Cheesy Soft Polenta – SO Easy!

April 26, 2010Katie

First off, I must say I am honored to be featured on Tasty Kitchen’s site starting today under the TK Blog.  If you haven’t visited Tasty Kitchen, you haven’t lived.  It is a site created by Ree of The Pioneer  Woman where food bloggers and home cooks can upload recipes and oh my, are there fantastic recipes over there! Check it out!

Now, onto the Polenta!

Polenta sounds so fancy, so exotic, so Italian, and for ordinary people, so…unreachable.

But this week, I bought some, made it and discovered that’s so …NOT TRUE!

If you’re from the south, you know grits.  Grits and polenta are both very similar products.  Both are ground cornmeal, but they differ slightly.  Grits are always made of white cornmeal, and are chemically treated before grinding.  Polenta can be made of white or yellow cornmeal.  The type I used was yellow.  The bag even described it as polenta or grits.

I used the quick-cooking version.  True polenta lovers will tell you that you have to use the slow cooking variety that you have to stir for an hour, but I thought this was just wonderful.

You basically want to use  3 parts liquid to 1 part polenta to make the ooey gooey type that you use as a base for some kind of yummy sauce or meat.

I’ll show you tomorrow what I topped mine with also.  It was good.

Very good.

Hint**  It involves the words “mushroom” and “ragout”.

I started mine with one and one-half cups of milk.  Dump this into a medium-size saucepan.

Also add in one and one-half cups of chicken broth.

And, please pardon me, but two tablespoons of butter.

Important!  You don’ t want to boil this (because of the milk), but  bring it up to a simmer and wait for the butter to melt, then give it a stir.

Oops, I almost forgot, but at this point, I added one teaspoon of salt, and don’t skimp here! The cornmeal needs it for flavor!

Now slowly pour in your polenta.  I used one cup.  And get your whisk ready cuz you’ll have to whisk away on this stuff pretty steadily.

Keeping your heat on medium, whisk the polenta into the liquid, so as not to get clumps.  At first you’ll think it’s pretty thin, but then this will happen.

And when that happens?  Add the cheese.  I used parmesan, but you could use any cheese that makes you smile.  I used one-half cup of parmesan and dumped it right in.

I’ve seen cream cheese used frequently as well as goat cheese, asiago and gruyere.  Parmesan was delicious and I can’t wait to experiment with the others!

Whisk your cheese into your polenta for about a minute.  And then….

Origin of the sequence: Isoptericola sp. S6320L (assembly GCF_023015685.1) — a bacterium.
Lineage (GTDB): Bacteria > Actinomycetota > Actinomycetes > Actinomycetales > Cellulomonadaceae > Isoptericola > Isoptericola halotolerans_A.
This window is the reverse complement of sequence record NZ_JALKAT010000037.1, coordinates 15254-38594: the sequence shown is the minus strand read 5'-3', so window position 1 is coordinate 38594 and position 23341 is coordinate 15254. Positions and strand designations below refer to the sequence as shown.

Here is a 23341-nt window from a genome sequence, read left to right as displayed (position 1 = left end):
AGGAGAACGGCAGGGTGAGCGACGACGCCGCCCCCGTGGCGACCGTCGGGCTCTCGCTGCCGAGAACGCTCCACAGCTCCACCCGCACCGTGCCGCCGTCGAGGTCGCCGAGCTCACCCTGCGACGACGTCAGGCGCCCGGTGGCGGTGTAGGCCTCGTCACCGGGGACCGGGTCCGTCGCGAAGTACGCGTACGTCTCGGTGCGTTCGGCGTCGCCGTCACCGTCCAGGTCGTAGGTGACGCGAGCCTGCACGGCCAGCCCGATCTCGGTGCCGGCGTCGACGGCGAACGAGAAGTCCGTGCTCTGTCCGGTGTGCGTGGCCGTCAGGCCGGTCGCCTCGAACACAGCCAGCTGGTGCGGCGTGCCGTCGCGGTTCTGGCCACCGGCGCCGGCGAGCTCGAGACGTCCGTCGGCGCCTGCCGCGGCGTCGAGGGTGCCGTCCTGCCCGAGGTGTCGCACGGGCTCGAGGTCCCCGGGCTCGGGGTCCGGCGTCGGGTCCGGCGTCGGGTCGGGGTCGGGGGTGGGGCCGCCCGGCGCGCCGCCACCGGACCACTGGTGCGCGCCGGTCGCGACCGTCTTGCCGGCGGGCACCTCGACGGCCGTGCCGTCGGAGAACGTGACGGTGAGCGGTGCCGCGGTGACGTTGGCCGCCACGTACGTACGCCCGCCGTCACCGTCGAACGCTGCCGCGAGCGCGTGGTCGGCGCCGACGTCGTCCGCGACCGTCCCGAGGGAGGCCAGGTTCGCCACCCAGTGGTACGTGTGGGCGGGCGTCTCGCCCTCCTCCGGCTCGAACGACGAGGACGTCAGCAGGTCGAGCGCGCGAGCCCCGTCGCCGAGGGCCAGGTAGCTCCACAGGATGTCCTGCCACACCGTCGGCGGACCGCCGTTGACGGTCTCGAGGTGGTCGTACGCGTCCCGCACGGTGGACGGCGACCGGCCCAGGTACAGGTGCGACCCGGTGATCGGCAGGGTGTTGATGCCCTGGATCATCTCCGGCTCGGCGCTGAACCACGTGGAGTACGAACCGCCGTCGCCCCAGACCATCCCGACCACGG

Spoon your polenta onto a plate.  I could eat it just like this! It was so yummy!

Ideas for topping this?

I topped mine with Bacon Mushroom Ragout.  The possibilities are endless.  Favorites are Osso Buco, shortribs, meatballs and other saucy meat dishes, but I have seen it served at restaurants with fish or steak on it as well.  Use your imagination and try whatever you love over polenta.  I think it would be amazing with some pesto swirled into it and topped with some kind of meat or shrimp.

So don’t be afraid of a fancy name like Polenta.  It’s a snap to make!

Katie’s Printable Recipe – Cheesy Soft Polenta


  • DessertForTwo

    April 26, 2010 at 10:07 am

    These look divine! :) Thanks for sharing! P.S. Found you through Tasty Kitchen.
  • Maria

    April 26, 2010 at 11:49 am

    I love making polenta with roasted veggies. Mmmm!
  • Dawn’s Diversions

    April 26, 2010 at 2:27 pm

    Katie, that WAS easier than I thought it would be. It looks yummy. Congrats for getting to write over at TK. That's awesome. We housewives at the RHOK are hoping Ree will have us come to the Lodge some day. LOL!
    1. dishinanddishes

      April 26, 2010 at 2:29 pm

      Dawn - if you get to, take me with you!
  • Barefoot Belle

    April 26, 2010 at 2:52 pm

    Yum! This is southern comfort to the max! I can't wait to see what you put on top. I always love new ideas for topping grits (or polenta)--my husband thinks they should be limited to shrimp or as a side next to eggs and bacon for some reason. Congratulations on being the featured member! It was fun seeing all of your recipes together--such pretty pictures.
  • dishinanddishes

    April 26, 2010 at 10:18 pm

    Belle - I need a good shrimp and grits recipe -been really interested to try that! Maria - roasted veggies? Yum! DessertForTwo - thank you! Glad you visited!
    1. ron

      December 15, 2011 at 8:07 am

      Grits can be either white (the most common) or yellow in the south. I keep both varieties and consume them almost daily. Yellow grits have a slightly stringer flavor but the difference is not all that dramatic. I do live in southernmost Alabama, so I don't expect everybody to be aware of the difference. I use the yellow grits (Dixie Lily brand) for my polenta dishes and they work very well. You see, I'm of Neapolitan descent too. I've found several cross cultural foods here, the local turnip and mustard greens work very well in Italian dishes calling for greens and spinach. The little grocery store that supplies my "southern and Italian" needs knows me as an eccentric customer who talks about doing the stranges things with their local foods. Ron

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